Overall At-Risk Score: 46
True Unicorn Root, White Colicroot, White Stargrass
Nartheciaceae (Asphodel family)
Flowering through most of the summer, A. farinosa extends a flowering stock up to a meter tall in a long spike of white, tubular blooms that become similarly shaped seed pods filled with small seeds.
- Most of the population of Aletris farinosa is centered around the Carolinas and around the coast of Lake Michigan, but it can still be found in many other states as well. Specifically, Aletris farinosa can be found in Alabama, Arizona, Connecticut, Delaware, Florida, Georgia, Illinois, Indiana, Kentucky, Louisiana, Massachusetts, Maryland, Maine, Mississippi, North Carolina, New Hampshire, New Jersey, New York, Ohio, Oklahoma, Pennsylvania, Rhode Island, South Carolina, Tennessee, Texas, Virginia, Wisconsin, and West Virginia.
- True Unicorn Root is also found in the Canadian province of Ontario.
True Unicorn Root can survive in a variety of habitats, from rich woods to open prairies. The two constants of the species are that it prefers sandy soil and lots of sunlight.
Status of Endangered/Threatened (by state):
Aletris farinosa is of “Special Concern” in Rhode Island, “Threatened” in New York, “Endangered” in Pennsylvania, and “Possibly Extirpated” in Maine.
Part of Plant Used/Active Medicinal Compounds:
Not much is known about the medical compounds of A. farinosa, but diosgenin is definitely significant.
It was used historically primarily as a treatment for colic as late as the 19th century. Native Americans also used it for various gastrointestinal problems and as a treatment for dysentery. It has also been suggested that it may have a use in treating gynecological problems.
Vulnerability of Habitat/Changes of Habitat Quality and Availability:
Grasslands and prairies are often targets of agricultural development, fragmenting, and reducing habitat quality. Fire suppression is another big issue, as Aletris farinosa relies on regular fire cycles to prevent overcrowding and tree encroachment.
Recommendations for Industrial and Home Use:
Herbalists should try to rely on farm-grown and sustainably harvested A. farinosa. Cultivation of this species is relatively simple for the average gardener.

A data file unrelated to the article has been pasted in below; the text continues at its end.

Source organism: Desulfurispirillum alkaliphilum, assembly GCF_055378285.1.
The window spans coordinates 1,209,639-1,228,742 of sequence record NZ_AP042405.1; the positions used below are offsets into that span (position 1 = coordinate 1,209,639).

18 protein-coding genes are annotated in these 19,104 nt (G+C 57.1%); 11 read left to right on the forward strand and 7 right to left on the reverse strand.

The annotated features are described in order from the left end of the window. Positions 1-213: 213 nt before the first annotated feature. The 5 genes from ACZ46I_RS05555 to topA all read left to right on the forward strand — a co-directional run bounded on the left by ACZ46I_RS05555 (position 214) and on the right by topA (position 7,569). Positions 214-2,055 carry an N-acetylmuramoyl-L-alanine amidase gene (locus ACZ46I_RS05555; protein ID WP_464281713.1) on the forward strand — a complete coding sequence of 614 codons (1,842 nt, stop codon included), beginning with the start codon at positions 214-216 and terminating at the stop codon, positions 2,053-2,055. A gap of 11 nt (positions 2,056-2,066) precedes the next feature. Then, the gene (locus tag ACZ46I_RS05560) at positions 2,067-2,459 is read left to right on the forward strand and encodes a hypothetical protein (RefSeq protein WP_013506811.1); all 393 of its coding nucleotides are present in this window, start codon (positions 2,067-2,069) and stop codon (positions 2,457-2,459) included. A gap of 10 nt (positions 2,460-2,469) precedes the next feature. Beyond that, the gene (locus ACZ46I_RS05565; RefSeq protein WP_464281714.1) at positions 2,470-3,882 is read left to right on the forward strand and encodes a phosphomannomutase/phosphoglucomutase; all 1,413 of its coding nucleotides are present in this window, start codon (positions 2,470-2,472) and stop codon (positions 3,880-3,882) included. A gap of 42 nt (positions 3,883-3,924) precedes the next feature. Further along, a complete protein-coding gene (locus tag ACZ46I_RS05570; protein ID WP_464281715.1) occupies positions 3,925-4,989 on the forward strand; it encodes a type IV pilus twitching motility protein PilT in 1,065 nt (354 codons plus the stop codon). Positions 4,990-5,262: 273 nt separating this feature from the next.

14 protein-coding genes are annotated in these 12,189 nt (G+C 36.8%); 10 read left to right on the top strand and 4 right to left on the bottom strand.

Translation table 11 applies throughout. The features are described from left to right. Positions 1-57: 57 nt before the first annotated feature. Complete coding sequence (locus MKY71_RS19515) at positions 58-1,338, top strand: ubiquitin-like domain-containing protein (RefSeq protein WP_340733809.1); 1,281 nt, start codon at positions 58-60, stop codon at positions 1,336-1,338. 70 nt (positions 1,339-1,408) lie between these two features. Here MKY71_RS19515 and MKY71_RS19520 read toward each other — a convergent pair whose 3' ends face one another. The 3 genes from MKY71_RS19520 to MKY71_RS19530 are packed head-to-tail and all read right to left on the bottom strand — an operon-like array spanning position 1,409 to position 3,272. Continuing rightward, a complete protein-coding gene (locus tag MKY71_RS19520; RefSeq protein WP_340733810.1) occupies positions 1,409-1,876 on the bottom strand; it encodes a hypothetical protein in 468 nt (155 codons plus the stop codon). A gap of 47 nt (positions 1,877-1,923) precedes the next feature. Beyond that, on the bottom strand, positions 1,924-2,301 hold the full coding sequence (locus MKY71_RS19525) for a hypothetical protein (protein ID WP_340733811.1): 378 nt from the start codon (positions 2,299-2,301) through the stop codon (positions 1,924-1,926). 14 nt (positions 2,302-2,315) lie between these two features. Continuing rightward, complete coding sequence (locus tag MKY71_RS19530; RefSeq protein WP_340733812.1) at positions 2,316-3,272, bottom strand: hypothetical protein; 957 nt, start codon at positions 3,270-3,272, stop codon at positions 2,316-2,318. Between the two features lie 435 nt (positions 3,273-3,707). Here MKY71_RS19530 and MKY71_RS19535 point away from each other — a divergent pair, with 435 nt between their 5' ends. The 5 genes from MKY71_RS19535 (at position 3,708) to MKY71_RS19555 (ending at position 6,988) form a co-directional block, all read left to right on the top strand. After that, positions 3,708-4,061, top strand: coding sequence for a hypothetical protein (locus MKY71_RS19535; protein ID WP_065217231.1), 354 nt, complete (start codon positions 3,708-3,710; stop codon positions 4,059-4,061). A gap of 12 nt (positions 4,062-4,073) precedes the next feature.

- eFloras, (n.d.), Aletris farinosa in Flora of North America, Missouri Botanical Garden, St. Louis, MO & Harvard University Herbaria, Cambridge, MA. Retrieved August 6, 2019, from http://www.efloras.org/florataxon.aspx?flora_id=1&taxon_id=220000415
- Hamel, Paul B. and Mary U. Chiltoskey, 1975, Cherokee Plants and Their Uses — A 400 Year History, Sylva, N.C. Herald Publishing Co., page 57.
- Hilty, (n.d.), Colic Root (Aletris farinosa), Retrieved August 8, 2019, from https://www.illinoiswildflowers.info/prairie/plantx/colic_root.html
- NatureServe. 2019. NatureServe Explorer: An online encyclopedia of life [web application]. Version 7.1. NatureServe, Arlington, Virginia. Retrieved August 8, 2019, from http://explorer.natureserve.org/servlet/NatureServe?searchName=Aletris+farinosa
- Speck, Frank G., R.B. Hassrick and E.S. Carpenter, 1942, Rappahannock Herbals, Folk-Lore and Science of Cures, Proceedings of the Delaware County Institute of Science 10:7-55., page 34.
- Taylor, Linda Averill, 1940, Plants Used As Curatives by Certain Southeastern Tribes, Cambridge, MA. Botanical Museum of Harvard University, page 7.
- USDA. (n.d.). Plants Profile for Aletris farinosa (white colicroot). Results compiled from multiple publications. Retrieved August 8, 2019, from https://plants.usda.gov/core/profile?symbol=ALFA2